I rounded a corner on the trail and heard a Pacific wren begin its high energy song. Seattle has had some wonderful warm days in early April, and I guess this little bird has decided that spring has arrived. Dr Kroodsma, a world expert on bird songs, characterized these little guys as having the “pinnacle of song complexity.” They have a large repertoire of notes that they can arrange in different sequences. Their song ends up being more complex than their close relatives the winter wren of eastern United States or the Eurasian wren. I edged along the trail looking for the bird. I was hiking in St Edwards Park along the shore of Lake Washington. It should be sitting on a branch a few feet to a dozen or more off the forest floor. The call came from the far side of a clump of hemlocks. The wren is only 4 inches long, and dark mottled brown so it blends into the dappled forest light extremely well. I could not find it. The singing male is probably cocking his tail high behind his back and twisting back and forth as it repeatedly sings. A male’s song helps him defend his territory from other males and helps him try to entice a female to join him for the season. Listen to this little guy sing his heart out.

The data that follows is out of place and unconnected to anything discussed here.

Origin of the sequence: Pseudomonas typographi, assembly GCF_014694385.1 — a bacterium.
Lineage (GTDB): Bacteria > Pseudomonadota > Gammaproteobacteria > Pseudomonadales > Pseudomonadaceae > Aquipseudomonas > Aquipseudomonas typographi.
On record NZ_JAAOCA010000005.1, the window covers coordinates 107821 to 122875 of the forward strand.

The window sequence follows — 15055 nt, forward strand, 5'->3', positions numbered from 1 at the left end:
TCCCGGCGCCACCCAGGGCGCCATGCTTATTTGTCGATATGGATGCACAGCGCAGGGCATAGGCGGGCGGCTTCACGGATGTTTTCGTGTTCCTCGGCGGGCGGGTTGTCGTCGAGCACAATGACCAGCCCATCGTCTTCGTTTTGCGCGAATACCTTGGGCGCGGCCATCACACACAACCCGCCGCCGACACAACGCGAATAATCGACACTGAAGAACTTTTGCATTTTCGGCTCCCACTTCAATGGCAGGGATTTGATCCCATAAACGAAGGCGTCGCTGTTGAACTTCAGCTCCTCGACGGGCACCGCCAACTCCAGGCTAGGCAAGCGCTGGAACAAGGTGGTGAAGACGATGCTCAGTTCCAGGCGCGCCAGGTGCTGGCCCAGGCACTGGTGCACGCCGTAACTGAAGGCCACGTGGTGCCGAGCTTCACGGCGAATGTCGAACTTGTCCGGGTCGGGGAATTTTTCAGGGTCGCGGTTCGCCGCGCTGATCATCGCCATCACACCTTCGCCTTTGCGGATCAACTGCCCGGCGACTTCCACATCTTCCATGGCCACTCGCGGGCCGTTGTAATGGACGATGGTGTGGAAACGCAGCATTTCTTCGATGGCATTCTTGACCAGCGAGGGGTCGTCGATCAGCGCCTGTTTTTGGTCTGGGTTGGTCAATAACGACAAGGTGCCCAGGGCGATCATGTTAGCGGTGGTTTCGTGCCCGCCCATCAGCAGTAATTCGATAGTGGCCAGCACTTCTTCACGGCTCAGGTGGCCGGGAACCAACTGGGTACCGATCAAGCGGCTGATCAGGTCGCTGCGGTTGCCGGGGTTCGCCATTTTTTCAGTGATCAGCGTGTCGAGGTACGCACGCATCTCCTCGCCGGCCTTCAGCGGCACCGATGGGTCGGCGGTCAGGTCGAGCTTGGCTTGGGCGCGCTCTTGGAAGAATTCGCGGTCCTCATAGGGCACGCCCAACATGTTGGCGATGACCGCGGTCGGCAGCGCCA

Does hearing it bring hopes of spring to you? Do bird songs bring high spirits to you?